Reviews March 20, 2014

SteamWorld Dig

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Reviewed By: Ricardo Benitez
System: PS Vita (Also on PS4, 3DS, PC)
Genre: Platformer/Adventure
Rated: E10+
Players: 1
Cost: $9.99
Release Date: 03/18/2014
Publisher: Image & Form
Developer: Image & Form
It seems as if exploration has been taken for granted in video games as of late. With the obvious exceptions of Minecraft and Terreria (where exploration IS the game), most developers take the easy way out by leading the player to the next level without allowing them to be fully engrossed in the world that was so painstakingly created. SteamWorld Dig is not one of these games. Image & Form accomplished what a lot of developers strive for. They provided a rich and beautiful world that gamers can get lost in.  

SteamWorld Dig starts you off as Rusty, a steam-powered robot, as he arrives at the dusty old ghost town of Tumbleton. He’s received a deed for a closed down mine and ventured there to find out why. Upon entering the mine, Rusty learns about his uncle (the person that left the deed) and the finical state of the town. From here he’s tasked with exploring the mines for precious gems and ores needed to resurrect Tumbleton – and make some money on the side. The deeper he goes into the mine though, the more the mystery (the game’s story) begins to unravel.


The game moves at a slow pace in the beginning in order to allow the player to become used to controls and mechanics such as the necessity of light. Rusty has a built in light generator that slowly dwindles when underground. If you are lucky enough for a drop to be found, the fire can be relit; however the quickest way to recharge back to full strength is by going topside again. Also your inventory is almost cripplingly limited in the beginning, but it seems the developers did this purposefully to get you used to going topside for saving purposes. Later on you can upgrade your pickaxe, inventory, light, and also purchase helpful items such as dynamite and teleporters. Depending on your play style, you also upgrade yourself by finding items in power up modules housing the ability to run, double jump, and boots that eliminate fall damage. Once acquiring the drill, the gameplay picks up tremendously and what would have originally been thought as possibly laborious becomes a downright addiction ; I found myself playing for hours trying to find as much as I could so I could upgrade to the fullest.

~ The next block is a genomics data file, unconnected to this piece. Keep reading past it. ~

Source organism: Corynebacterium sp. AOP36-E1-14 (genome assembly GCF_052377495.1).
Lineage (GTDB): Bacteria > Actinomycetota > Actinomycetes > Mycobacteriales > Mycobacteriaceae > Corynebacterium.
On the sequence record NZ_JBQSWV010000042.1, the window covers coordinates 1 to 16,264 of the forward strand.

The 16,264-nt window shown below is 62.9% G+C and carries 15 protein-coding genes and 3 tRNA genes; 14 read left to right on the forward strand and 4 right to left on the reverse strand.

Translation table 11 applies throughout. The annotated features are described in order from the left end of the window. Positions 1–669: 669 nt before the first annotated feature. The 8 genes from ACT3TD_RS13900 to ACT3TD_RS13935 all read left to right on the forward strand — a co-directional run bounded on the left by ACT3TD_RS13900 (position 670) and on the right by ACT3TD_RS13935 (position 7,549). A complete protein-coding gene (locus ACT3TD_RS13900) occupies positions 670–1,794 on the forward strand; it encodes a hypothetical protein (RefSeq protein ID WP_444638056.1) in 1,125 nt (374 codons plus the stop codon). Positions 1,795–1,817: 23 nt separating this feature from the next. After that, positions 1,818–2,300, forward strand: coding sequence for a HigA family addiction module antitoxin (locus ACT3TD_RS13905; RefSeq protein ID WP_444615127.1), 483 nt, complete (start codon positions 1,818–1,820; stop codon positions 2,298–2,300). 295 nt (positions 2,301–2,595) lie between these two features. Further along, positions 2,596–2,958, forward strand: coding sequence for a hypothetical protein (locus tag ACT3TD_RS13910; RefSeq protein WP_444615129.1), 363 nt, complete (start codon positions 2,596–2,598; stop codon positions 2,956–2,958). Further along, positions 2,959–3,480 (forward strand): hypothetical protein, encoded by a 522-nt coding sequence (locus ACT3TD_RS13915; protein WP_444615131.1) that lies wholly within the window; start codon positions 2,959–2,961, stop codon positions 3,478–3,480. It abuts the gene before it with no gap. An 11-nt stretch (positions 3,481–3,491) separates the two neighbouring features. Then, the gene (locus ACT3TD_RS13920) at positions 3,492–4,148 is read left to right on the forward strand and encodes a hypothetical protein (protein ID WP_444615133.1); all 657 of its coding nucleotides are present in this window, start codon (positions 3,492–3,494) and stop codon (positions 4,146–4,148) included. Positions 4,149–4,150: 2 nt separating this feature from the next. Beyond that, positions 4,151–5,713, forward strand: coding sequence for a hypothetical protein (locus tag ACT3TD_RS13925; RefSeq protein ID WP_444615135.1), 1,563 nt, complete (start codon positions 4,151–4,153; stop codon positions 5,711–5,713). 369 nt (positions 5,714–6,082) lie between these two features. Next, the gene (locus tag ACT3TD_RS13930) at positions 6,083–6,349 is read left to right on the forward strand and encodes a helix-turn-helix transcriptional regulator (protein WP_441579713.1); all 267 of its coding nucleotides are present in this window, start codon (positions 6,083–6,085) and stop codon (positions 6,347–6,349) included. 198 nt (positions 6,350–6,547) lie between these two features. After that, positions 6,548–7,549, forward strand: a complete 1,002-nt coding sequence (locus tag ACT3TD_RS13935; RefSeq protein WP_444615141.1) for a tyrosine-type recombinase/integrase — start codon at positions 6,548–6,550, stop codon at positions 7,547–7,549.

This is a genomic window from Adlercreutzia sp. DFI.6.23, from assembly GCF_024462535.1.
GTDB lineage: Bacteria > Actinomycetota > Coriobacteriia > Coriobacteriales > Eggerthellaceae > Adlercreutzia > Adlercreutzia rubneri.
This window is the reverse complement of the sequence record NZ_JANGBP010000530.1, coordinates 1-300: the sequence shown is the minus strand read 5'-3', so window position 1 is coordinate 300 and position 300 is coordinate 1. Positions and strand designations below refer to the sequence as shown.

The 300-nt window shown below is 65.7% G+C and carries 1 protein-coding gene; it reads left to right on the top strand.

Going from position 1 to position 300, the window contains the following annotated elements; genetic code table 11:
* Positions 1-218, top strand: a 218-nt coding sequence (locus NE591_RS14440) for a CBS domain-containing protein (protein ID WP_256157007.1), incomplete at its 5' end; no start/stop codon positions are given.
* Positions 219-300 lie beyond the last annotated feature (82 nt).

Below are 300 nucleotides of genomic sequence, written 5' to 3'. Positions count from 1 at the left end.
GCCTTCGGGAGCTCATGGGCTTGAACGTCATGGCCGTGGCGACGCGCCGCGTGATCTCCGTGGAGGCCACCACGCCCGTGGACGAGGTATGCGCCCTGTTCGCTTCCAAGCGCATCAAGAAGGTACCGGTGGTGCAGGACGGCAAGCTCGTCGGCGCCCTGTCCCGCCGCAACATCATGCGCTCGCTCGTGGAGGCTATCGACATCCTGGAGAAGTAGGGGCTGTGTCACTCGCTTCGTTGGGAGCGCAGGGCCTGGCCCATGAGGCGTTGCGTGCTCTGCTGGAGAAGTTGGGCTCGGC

Beyond collecting gems and ores with your trusty pickaxe, you’ll have to deal with enemies living in the mines. While they are a threat, how you traverse the mines is more of a concern. You will quickly learn that the path you choose is permanent and a bit of planning will be your best bet to get the most out of the mines without trapping yourself. A lot of time is spent attempting to figure out the best way through. Helping in this regard are the fantastic controls -nothing feels sluggish as you continue into the depths.

SteamWorld’s art style is outstanding. The characters are rich with life and color, a rare fact considering desert settings usually feature a drab color palette. Here, they all fit well with the game’s post-apocalyptic steampunk world. It’s also a treat for the ears. Every clink of your axe, drill clawing through dense rock, explosions of lasers and dynamite – all of the sounds travel extremely well.  The music is reminiscent of the old spaghetti westerns. When the main screen loaded, I thought the great Ennio Morricone had decided to compose the soundtrack; meaning, big props to the actual composer, Mattias Hammarin, on delivering great music and sound effects.

There is an end game, which is a single boss. I found the boss very satisfying to beat, but somewhat left me wanting more. Thankfully, because of the procedurally generated mines, you’ll never play the same game twice. There is talk of a sequel though and I hope to be one of the first to play when it releases. Image & Form may not have done anything groundbreaking and brand new, but they did provide relative perfection that breathes fresh life into a genre that can easily become tiresome!
Gameplay: 10
Tight controls and familiar mechanics make it easy to pick up but hard to put down. Don't be surprised if you find yourself playing at every free moment.
Graphics: 10
Beautiful art and parallax backgrounds brings a sense of 16-nostalgia, while keeping a modern feel that makes the HD upgrade candy for the eyes.
Sound: 10
As mentioned, the sound is up to par with, if not surpassing, the graphics. Put on your headphones. You won’t be disappointed.
Replay Value: 10
Each playthrough is different, making for a new journey each time. The campaign is short, but to the point where it would feel like a waste of time and money.
Final Score:

Medal of Honors Award